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Diesel_Dave 12-21-2011 01:18 PM

Cummins' Tips on Driving for Fuel Economy
Came accross this relase directly from "Cummins on Driving for Fuel Economy". given the growing number of Cummins drivers we have here now I thought I'd re-post it here.

Here's the link:
Cummins Turbo Diesel News

and the posting:


Driving For Better Fuel Efficiency.

With today's fuel prices, getting the most miles out of every gallon of fuel is a major priority. There are a lot of factors that go into the amount of fuel you use in a given day, and your Cummins Turbo Diesel is one of them. Some simple adjustments may help you save on gas costs when driving your 6.7L Ram.

At a very basic level, the more work your engine does, the more fuel you use. There are a lot of factors that impact the amount of extra work your truck does, such as tire tread, acceleration rate, cruising speed, air conditioner usage, aerodynamics, excess weight, and idle time, to name a few. Today let's take a closer look at how speed impacts the amount of fuel you use – specifically, engine speed, or revolutions per minute (rpm); road speed; and acceleration.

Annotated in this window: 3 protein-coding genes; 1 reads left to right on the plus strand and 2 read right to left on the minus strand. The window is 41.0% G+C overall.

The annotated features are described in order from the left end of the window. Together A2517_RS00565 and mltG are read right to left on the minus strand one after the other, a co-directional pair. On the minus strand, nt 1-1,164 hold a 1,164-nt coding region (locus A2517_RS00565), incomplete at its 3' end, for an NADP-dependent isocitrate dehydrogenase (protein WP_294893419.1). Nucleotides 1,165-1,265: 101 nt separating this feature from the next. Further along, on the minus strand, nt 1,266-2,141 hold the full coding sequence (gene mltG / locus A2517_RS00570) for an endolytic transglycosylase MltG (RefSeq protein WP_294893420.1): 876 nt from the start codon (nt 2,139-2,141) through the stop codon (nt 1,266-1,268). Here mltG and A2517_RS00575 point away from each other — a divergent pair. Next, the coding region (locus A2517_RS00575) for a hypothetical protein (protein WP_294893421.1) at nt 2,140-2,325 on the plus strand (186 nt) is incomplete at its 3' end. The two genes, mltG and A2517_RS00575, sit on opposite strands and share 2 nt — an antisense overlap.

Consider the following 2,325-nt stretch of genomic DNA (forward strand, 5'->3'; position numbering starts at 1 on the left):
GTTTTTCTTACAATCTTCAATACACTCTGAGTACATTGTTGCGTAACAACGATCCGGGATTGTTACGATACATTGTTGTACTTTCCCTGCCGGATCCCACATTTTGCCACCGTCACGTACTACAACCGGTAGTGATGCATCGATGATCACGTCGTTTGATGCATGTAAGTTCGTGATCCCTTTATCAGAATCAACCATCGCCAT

Generally speaking, the faster the engine speed, the more fuel the engine is using. Between 1300 and 1500 rpm is the most fuel-efficient engine speed, or what some would call the "sweet spot." When you're driving on the highway, aerodynamics become a key factor in the work required to move the truck. You have two options to lower the workload: improve the truck's aerodynamics, or slow down. For every 10 mph you drive above 55, you lose about 1 mpg in fuel mileage, so holding your speed at the posted limit not only keeps you safer and ticket-free; it also saves fuel.